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Service dog provides emotional support for UT Health East Texas EMS

Emergency responders often face high levels of stress daily, which is why UT Health East Texas EMS/AIR 1 is trying to counter that stress with a new member among the ranks.

Apollo Wiggins, a 34-pound Labradoodle, started coming to the office with his owner, Kristi Wiggins, clinical coordinator and flight nurse for EMS and AIR1 in October as a way to help EMS employees decompress and deal with the stress they face on the job.

“The mental health of our crews and our dispatchers is extremely important to us,” said John Smith, CEO of UT Health EMS/AIR 1. “We already have a critical incident stress management team within EMS, and Apollo just brings a different type of stress reduction for our team. I have seen nothing but positive results from having him here.” 

Wiggins said she got the idea to bring Apollo to the office after going to an event and seeing how Dixie, the mental health canine from Hopkins County, brought joy to the public and employees alike. Although Apollo was strictly her pet at that point, he had extensive training so she thought he could do the job.

She discussed the idea with Smith and they decided to give it a try during EMS continuing education training that required employees to undergo daylong instruction in the training theater at EMS headquarters.

“I brought him in and let him roam around the theater with the EMS employees and everyone just loved it,” Wiggins said. “Every training evaluation that was filled out had Apollo’s name on it. They said they loved having him around. That pretty much cinched his fate with EMS.”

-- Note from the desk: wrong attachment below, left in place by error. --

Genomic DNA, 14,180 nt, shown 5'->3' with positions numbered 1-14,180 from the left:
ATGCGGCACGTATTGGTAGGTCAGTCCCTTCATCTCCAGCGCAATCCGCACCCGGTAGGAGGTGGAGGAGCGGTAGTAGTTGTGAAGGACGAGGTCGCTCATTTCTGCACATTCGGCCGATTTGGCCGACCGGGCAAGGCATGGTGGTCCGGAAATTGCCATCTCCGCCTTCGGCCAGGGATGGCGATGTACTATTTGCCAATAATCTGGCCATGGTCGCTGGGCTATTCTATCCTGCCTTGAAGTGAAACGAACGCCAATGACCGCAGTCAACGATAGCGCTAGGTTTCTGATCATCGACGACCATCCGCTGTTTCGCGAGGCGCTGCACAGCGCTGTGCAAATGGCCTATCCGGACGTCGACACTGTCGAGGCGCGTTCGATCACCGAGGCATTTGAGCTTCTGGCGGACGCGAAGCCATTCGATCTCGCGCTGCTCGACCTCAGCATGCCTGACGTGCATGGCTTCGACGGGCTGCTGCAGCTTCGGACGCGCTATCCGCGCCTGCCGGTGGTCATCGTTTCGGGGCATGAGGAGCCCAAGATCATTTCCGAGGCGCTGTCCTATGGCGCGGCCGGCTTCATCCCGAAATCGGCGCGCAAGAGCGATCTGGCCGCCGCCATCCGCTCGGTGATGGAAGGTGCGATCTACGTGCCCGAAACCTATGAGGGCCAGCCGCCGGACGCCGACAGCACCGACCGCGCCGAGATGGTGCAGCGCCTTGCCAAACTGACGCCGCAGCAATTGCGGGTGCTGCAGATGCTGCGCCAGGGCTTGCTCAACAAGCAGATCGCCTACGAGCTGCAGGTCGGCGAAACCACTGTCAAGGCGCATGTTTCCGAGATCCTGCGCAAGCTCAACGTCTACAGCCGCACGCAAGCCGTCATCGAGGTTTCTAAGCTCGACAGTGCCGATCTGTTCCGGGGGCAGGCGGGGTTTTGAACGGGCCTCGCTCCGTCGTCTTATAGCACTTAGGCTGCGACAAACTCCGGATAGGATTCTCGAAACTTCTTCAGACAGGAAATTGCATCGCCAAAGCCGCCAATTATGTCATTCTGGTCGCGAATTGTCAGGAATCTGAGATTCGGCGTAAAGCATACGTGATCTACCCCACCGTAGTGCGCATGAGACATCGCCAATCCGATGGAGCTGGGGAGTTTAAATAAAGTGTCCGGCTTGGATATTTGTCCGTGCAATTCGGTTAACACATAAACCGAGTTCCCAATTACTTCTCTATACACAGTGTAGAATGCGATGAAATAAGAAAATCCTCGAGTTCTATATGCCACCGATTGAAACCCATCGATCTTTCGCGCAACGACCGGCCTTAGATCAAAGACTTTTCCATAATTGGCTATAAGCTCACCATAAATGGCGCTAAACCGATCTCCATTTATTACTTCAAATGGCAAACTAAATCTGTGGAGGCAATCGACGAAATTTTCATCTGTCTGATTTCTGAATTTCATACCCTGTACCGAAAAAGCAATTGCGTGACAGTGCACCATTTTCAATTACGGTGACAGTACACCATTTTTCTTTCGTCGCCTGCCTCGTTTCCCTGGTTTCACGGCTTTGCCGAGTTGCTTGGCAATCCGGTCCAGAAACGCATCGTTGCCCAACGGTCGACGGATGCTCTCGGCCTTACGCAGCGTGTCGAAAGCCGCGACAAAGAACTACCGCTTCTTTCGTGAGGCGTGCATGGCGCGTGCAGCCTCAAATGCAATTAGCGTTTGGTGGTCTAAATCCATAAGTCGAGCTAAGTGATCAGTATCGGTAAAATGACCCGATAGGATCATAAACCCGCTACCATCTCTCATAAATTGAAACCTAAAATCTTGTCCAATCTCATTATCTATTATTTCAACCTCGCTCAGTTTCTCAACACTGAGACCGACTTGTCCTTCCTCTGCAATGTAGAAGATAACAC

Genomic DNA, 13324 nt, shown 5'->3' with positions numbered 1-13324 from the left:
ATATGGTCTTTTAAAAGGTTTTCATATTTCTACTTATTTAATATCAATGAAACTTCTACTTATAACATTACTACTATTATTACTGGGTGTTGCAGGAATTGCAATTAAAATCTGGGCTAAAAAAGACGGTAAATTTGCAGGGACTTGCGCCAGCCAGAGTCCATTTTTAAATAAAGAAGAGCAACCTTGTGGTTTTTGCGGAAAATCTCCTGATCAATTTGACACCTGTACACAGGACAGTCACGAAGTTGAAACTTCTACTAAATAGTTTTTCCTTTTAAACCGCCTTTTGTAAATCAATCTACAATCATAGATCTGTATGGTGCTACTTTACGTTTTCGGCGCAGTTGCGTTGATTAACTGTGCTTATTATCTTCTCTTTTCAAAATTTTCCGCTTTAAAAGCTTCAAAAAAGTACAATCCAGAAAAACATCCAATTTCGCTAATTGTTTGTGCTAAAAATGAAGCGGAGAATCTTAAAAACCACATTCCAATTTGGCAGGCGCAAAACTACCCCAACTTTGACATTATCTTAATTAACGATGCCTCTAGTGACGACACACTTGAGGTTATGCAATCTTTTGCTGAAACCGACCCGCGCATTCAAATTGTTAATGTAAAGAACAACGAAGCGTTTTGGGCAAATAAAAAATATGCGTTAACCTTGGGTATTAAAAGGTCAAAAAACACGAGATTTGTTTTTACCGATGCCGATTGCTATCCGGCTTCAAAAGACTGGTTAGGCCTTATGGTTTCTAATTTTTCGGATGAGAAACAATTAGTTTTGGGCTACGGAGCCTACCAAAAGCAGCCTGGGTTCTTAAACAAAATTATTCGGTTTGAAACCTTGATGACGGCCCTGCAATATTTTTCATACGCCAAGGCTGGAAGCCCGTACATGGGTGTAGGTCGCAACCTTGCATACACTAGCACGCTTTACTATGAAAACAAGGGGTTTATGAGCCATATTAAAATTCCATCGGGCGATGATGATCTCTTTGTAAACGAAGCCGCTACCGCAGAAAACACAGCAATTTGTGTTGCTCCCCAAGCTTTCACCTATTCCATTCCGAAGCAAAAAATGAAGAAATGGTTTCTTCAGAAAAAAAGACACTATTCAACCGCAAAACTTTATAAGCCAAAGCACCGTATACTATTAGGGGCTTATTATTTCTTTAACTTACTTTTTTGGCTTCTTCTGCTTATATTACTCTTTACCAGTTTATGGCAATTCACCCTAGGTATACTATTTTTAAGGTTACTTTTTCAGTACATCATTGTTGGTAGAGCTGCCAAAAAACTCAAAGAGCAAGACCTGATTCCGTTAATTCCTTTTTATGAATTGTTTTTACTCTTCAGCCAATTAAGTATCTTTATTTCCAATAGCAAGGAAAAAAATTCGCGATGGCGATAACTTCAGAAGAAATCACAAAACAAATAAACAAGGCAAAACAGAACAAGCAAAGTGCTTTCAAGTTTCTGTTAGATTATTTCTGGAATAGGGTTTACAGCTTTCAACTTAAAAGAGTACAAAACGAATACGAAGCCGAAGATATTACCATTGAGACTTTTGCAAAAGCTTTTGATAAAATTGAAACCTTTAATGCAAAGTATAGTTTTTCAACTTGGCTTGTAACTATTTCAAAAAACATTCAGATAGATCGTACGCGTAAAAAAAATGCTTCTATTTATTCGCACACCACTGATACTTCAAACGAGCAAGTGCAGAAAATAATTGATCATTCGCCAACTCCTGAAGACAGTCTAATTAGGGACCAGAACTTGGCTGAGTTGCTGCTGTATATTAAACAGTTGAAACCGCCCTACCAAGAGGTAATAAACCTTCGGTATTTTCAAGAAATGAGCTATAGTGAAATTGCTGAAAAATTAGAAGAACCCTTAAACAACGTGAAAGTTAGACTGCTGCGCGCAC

Apollo now joins Wiggins on the days she’s in the office and not on a shift flying in helicopters. Employees have come to look forward to his presence and many now keep treats on their desk for him.

“It makes you happy and it makes you calm because he’s just so calm and always wants to love on you and just get petted,” Jazmyne Kinney, system status controller in dispatch. “It always makes you feel calm and feel better after a stressful day or a hard call.”

Wiggins, who also is in charge of peer support at EMS, said she will make a point of bringing Apollo in to meet with employees who have had a particularly rough call.

“I’ve had several people come off shift and they will come and sit in my cubicle and pet him for a while. No words need to be said. If they’ve had a hard shift, they’ll just come and pet on him and go home,” Wiggins said.

“I also make sure we go back in dispatch and spend some time there because when they’re taking those calls, it’s rough on them, too,” she added. “They may cry for a little while, and he just sits with them. He knows who needs him, who is stressed, and he’ll spend time with them.”

Wiggins said when she walks in the door at EMS, employees are disappointed if Apollo isn’t trotting in with her. “They all say it’s great to see Apollo because he puts a smile on your face no matter what kind of day you’re having.”